In 2014, we saw large retailers and private companies around the nation fall victim to cyber attacks. The breaches were varied, from J.P. Morgan to Target to Sony, and personal data has proven not to be as safe as previously thought. In response, the beginning of 2015 has seen several politicians, including President Obama, propose data security legislation meant to protect private citizens and businesses alike. This week’s articles outline some of those proposals and potential weak points in the suggested measures against digital hacking.
Obama: ‘If We’re Going to be Connected, Then We Need to be Protected’ – National Public Radio
President Obama would like more laws put in place for stronger data protection and cyber attack prevention. As more private information is exchanged over digital networks, Obama hopes to see improvements in the security of personal data used by retailers and school systems. However, some suggest that the federal government should be cautious of creating too many restrictions that may hinder businesses.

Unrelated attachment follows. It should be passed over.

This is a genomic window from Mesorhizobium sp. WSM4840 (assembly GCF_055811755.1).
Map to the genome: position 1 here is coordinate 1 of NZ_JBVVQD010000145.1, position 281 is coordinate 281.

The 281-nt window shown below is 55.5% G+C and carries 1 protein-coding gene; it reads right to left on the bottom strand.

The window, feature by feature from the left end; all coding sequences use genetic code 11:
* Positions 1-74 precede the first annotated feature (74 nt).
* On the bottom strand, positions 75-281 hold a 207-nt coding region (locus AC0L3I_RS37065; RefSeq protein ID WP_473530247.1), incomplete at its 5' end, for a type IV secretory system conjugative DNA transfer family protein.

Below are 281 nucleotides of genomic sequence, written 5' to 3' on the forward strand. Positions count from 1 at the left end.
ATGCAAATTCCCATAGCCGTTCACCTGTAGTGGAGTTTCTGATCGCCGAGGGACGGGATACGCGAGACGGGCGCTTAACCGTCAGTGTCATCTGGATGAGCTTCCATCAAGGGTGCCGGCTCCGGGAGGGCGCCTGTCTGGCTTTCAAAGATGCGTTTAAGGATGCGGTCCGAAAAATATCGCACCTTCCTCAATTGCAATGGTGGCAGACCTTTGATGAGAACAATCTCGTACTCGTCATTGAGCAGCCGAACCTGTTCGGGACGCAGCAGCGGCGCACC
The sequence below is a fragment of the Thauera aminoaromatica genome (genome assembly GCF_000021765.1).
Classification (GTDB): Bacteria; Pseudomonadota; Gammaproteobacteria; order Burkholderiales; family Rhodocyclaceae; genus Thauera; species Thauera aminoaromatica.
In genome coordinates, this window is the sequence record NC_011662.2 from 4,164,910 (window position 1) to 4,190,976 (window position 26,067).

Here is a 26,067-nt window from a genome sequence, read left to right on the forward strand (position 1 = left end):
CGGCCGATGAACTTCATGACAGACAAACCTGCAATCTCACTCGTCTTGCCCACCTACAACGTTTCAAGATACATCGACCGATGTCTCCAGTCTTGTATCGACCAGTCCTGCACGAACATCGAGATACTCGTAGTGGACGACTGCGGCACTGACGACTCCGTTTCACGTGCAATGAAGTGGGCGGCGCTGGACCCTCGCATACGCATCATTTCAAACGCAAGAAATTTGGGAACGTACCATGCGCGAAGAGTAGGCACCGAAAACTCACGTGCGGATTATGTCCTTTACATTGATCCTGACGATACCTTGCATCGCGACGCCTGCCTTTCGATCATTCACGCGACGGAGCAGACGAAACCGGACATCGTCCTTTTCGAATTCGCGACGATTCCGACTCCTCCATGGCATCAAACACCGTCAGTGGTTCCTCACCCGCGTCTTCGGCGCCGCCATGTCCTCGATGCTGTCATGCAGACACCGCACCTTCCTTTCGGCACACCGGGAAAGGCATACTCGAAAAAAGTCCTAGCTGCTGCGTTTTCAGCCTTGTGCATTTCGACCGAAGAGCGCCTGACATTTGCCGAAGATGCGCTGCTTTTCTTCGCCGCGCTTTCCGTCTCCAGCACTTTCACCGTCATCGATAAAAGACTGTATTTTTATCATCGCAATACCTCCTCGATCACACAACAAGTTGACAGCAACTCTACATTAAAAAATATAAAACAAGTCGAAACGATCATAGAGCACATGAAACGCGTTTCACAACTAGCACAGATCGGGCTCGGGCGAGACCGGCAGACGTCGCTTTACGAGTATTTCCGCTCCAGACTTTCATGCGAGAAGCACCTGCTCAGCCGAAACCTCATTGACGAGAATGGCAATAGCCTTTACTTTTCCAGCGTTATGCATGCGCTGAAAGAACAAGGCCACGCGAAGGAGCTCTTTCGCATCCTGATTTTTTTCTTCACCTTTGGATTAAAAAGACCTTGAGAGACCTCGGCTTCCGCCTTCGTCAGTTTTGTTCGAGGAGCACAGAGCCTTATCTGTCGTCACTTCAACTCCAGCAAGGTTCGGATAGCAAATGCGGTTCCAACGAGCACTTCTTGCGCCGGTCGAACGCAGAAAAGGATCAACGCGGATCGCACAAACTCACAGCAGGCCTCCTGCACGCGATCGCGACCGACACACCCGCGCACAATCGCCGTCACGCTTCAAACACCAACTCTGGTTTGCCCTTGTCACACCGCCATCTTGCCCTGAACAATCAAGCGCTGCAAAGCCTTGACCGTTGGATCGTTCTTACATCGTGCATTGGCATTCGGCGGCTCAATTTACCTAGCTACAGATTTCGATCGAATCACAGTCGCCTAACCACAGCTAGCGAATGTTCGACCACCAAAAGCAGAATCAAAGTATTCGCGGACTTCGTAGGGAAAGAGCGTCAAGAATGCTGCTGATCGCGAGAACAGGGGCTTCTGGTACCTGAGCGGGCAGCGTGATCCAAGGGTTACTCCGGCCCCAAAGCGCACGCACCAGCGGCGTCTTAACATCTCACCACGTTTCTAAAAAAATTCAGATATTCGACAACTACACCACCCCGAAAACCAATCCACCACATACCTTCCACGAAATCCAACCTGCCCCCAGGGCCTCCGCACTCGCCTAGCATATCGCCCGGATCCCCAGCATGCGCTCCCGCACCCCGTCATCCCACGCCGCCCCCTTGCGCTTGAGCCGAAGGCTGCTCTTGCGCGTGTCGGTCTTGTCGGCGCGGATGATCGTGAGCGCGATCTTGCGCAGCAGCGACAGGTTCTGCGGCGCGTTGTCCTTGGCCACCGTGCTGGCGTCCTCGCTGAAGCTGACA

The President briefly mentioned cybersecurity in last week’s State of the Union address, along with his call for net neutrality. Paired with this formal mention is a proposal, to be sent to Congress, calling for businesses’ transparency when it comes to system breaches and for tougher penalties against cybercriminals. Critics dislike the proposal because they say there are not enough preventative measures proposed.
New York Attorney General Seeks Expanded Reports on Data Breaches – The New York Times
New York Attorney General Eric Schneiderman proposed legislation that would mandate companies disclose to consumers if their private information has been stolen. Currently, businesses are required to report if information such as Social Security numbers or credit card information has been compromised. Schneiderman would like to see that expanded to emails and passwords, among other things. The attorney general hopes these regulations will have more teeth, providing better enforcement and protection.
Earlier this month, British Prime Minister David Cameron proposed that the ban of encrypted technology in the United Kingdom. This would include not only applications like Snapchat and WhatsApp, but also communication tools that the government, banks, and corporations use. This article makes a case for the important role data encryption plays in the economy and illustrates how this future could look if the UK were to adopt such restrictions.